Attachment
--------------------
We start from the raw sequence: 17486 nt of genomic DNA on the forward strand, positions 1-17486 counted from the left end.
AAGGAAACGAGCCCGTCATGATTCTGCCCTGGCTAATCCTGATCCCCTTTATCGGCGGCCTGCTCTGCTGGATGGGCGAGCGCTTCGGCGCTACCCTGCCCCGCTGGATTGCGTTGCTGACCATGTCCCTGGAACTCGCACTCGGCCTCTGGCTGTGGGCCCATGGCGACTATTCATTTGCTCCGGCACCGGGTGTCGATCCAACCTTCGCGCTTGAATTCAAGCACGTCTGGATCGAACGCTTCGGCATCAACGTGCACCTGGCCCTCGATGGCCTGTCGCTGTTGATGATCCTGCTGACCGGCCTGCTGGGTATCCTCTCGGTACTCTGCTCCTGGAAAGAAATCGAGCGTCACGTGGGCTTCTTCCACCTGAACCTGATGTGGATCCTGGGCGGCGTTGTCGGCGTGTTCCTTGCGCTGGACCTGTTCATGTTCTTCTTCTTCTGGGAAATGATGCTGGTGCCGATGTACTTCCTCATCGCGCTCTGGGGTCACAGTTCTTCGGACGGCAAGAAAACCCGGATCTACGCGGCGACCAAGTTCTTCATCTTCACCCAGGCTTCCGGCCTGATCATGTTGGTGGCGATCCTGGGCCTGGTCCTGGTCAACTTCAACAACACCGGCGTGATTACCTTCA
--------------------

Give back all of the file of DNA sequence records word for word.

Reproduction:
We start from the raw sequence: 17486 nt of genomic DNA on the forward strand, positions 1-17486 counted from the left end.
AAGGAAACGAGCCCGTCATGATTCTGCCCTGGCTAATCCTGATCCCCTTTATCGGCGGCCTGCTCTGCTGGATGGGCGAGCGCTTCGGCGCTACCCTGCCCCGCTGGATTGCGTTGCTGACCATGTCCCTGGAACTCGCACTCGGCCTCTGGCTGTGGGCCCATGGCGACTATTCATTTGCTCCGGCACCGGGTGTCGATCCAACCTTCGCGCTTGAATTCAAGCACGTCTGGATCGAACGCTTCGGCATCAACGTGCACCTGGCCCTCGATGGCCTGTCGCTGTTGATGATCCTGCTGACCGGCCTGCTGGGTATCCTCTCGGTACTCTGCTCCTGGAAAGAAATCGAGCGTCACGTGGGCTTCTTCCACCTGAACCTGATGTGGATCCTGGGCGGCGTTGTCGGCGTGTTCCTTGCGCTGGACCTGTTCATGTTCTTCTTCTTCTGGGAAATGATGCTGGTGCCGATGTACTTCCTCATCGCGCTCTGGGGTCACAGTTCTTCGGACGGCAAGAAAACCCGGATCTACGCGGCGACCAAGTTCTTCATCTTCACCCAGGCTTCCGGCCTGATCATGTTGGTGGCGATCCTGGGCCTGGTCCTGGTCAACTTCAACAACACCGGCGTGATTACCTTCA